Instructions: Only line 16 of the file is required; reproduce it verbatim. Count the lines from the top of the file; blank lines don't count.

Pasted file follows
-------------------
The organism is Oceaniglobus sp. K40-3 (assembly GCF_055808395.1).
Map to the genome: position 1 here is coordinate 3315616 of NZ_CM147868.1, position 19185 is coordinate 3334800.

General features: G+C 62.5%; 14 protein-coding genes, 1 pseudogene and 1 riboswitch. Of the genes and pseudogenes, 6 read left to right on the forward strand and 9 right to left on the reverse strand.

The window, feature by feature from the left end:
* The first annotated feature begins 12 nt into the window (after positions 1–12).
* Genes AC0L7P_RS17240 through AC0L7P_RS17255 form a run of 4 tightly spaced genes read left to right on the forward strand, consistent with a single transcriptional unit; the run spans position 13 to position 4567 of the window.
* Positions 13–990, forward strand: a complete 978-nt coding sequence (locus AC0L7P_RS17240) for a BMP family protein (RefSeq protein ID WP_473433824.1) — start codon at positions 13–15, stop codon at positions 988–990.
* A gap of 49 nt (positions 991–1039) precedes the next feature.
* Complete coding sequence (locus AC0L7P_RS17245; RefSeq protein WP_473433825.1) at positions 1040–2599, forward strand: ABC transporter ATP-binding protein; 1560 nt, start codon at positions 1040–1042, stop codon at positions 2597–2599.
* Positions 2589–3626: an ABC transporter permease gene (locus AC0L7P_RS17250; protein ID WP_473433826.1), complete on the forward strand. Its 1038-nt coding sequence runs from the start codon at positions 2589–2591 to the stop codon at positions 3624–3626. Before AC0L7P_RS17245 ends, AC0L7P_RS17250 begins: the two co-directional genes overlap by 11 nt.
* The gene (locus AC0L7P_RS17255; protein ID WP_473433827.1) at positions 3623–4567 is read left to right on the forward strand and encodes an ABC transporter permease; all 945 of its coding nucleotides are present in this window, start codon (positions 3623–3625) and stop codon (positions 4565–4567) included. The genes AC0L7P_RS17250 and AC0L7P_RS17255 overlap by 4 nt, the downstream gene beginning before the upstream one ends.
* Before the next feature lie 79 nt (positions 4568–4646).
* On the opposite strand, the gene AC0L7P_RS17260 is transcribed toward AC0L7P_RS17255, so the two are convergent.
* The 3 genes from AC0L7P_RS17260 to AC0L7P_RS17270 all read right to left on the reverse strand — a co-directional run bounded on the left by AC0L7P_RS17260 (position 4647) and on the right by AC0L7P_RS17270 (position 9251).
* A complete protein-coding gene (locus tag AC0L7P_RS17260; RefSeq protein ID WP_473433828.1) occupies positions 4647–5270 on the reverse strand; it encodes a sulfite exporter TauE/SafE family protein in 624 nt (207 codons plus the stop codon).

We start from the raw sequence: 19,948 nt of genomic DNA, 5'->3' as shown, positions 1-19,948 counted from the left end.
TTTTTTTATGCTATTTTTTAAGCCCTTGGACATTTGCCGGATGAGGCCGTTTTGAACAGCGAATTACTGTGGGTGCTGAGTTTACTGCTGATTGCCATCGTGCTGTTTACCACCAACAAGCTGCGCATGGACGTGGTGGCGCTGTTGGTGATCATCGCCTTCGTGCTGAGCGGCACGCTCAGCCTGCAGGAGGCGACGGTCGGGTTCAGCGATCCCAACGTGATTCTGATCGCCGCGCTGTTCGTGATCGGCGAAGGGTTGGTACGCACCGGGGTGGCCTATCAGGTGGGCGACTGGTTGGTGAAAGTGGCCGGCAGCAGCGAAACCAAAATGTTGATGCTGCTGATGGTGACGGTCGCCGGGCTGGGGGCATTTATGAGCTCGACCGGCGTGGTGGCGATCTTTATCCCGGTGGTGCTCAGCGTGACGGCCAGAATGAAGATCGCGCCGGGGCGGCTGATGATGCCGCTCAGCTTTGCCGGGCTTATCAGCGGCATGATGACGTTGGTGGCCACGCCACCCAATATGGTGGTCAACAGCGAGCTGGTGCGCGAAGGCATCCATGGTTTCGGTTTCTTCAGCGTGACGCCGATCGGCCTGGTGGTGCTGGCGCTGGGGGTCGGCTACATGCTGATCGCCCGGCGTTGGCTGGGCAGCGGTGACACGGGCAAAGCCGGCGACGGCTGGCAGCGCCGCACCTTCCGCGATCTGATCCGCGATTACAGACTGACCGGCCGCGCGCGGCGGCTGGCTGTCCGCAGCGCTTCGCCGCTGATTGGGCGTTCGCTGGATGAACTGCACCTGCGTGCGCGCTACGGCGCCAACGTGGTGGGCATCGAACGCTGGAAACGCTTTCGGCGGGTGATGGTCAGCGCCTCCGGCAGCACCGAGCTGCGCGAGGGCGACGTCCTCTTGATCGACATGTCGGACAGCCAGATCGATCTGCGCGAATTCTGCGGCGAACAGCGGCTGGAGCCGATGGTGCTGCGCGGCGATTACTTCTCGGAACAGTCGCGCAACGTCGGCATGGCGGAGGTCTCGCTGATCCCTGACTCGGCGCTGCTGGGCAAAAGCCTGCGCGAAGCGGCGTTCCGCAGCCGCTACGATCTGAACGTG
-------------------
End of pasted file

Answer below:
We start from the raw sequence: 19,948 nt of genomic DNA, 5'->3' as shown, positions 1-19,948 counted from the left end.